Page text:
- The American flag should be higher than any other flags flown with it
- All other flags should be the same height, with none higher than the other
- You cannot place letters, symbols, insignia, or designs on the flag.
The last bullet point, no letters, symbols, insignia or designs on the flag, should raise a few eyebrows given the rather creative uses of the American Flag seen in recent years, most notably being the thin blue line flag flown to show support for law enforcement. However, such alterations of the American flag are not necessarily in conflict with the US Flag Code. The Code establishes advisory or voluntary rules for display and care of the American Flag. Although it remains part of codified federal law, it is not enforceable. The United States Supreme Court have ruled that politically motivated deviations of the American flag are protected by the First Amendment. That being said, it is perfectly reasonable for your community association to incorporate provisions of the US Flag Code in its community rules for flying the American flag.
As you would suspect, the Act only addresses the right to fly the American Flag, leaving to the states the responsibility of regulating the display of other flags (and banners and signs, etc.) In California, Civil Code Section 4705 provides additional protection for the display of the United States flag in community associations. This section prohibits any limit to the display of the flag in or on a member’s separate interest or exclusive use common area. The code protection excludes a depiction or emblem of the flag made of lights, paint, roofing, siding, paving materials, plants balloons or similar materials.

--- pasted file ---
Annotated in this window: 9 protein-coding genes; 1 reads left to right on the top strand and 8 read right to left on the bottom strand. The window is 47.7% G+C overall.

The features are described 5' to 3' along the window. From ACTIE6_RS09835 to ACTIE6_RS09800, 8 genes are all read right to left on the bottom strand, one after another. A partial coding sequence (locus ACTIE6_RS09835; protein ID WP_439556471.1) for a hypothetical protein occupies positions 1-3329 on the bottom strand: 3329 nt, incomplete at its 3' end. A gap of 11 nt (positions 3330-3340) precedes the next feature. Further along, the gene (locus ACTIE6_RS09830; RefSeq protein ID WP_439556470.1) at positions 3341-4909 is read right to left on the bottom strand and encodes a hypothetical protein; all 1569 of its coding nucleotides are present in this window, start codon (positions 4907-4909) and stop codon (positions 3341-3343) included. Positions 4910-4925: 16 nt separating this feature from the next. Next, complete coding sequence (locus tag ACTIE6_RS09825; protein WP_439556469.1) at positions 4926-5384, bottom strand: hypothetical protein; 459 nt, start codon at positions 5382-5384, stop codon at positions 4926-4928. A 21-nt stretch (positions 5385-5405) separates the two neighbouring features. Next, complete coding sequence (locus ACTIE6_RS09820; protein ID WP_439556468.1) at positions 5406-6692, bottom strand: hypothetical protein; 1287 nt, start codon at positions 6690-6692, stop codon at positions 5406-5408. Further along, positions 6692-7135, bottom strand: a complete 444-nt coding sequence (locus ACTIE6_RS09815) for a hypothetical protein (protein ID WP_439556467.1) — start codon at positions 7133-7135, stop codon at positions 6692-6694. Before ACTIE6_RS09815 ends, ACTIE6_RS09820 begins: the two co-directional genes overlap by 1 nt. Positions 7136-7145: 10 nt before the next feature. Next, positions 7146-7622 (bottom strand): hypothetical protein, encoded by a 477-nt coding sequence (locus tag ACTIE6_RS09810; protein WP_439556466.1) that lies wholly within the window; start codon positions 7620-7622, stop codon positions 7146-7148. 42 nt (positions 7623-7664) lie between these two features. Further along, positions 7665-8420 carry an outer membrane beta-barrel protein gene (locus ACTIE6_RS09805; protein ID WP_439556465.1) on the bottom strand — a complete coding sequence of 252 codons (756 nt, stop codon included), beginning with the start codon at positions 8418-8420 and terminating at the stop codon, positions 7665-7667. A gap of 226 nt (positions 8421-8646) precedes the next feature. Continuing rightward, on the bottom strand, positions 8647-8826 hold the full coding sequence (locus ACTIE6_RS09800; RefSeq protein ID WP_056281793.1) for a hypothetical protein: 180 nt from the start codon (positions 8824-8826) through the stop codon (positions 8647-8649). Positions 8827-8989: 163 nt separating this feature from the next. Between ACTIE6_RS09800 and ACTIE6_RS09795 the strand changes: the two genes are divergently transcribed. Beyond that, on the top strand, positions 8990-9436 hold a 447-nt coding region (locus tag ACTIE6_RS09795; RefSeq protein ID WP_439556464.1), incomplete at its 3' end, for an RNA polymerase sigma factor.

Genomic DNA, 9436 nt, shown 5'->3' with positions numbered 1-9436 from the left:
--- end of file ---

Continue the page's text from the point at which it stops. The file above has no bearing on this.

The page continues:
Indeed, many communities have rules that include guidelines about when, where, or how you should display the US flag on your property. Flagpole guidelines are also common to regulate height, size and location of flagpoles on a homeowner’s separate interest and to make clear that the pole cannot be embedded in or on exclusive use or common area. Unfortunately, in some parts of the County, there are those communities that go to the extreme of adopting a rule that only the American flag can be displayed, and no other. The discussion about that type of all or nothing approach to flag flying is a topic for another article
Keep in mind that the American Flag and all it represents is very different for many people. As we have seen from current events, passions about flying or not flying “Old Glory” run deep and often open old wounds. To maintain harmony in your community while celebrating our Country and our freedoms, we have to approach flag display violations consistently, objectively, and with care and respect for the resident displaying their flag.
If you live in a California community association and choose to fly the American flag this 4th of July, know your rights and your community rules, and feel free to fly your American flag on your separate interest or exclusive use common area with pride.
Have a happy and safe 4th of July weekend.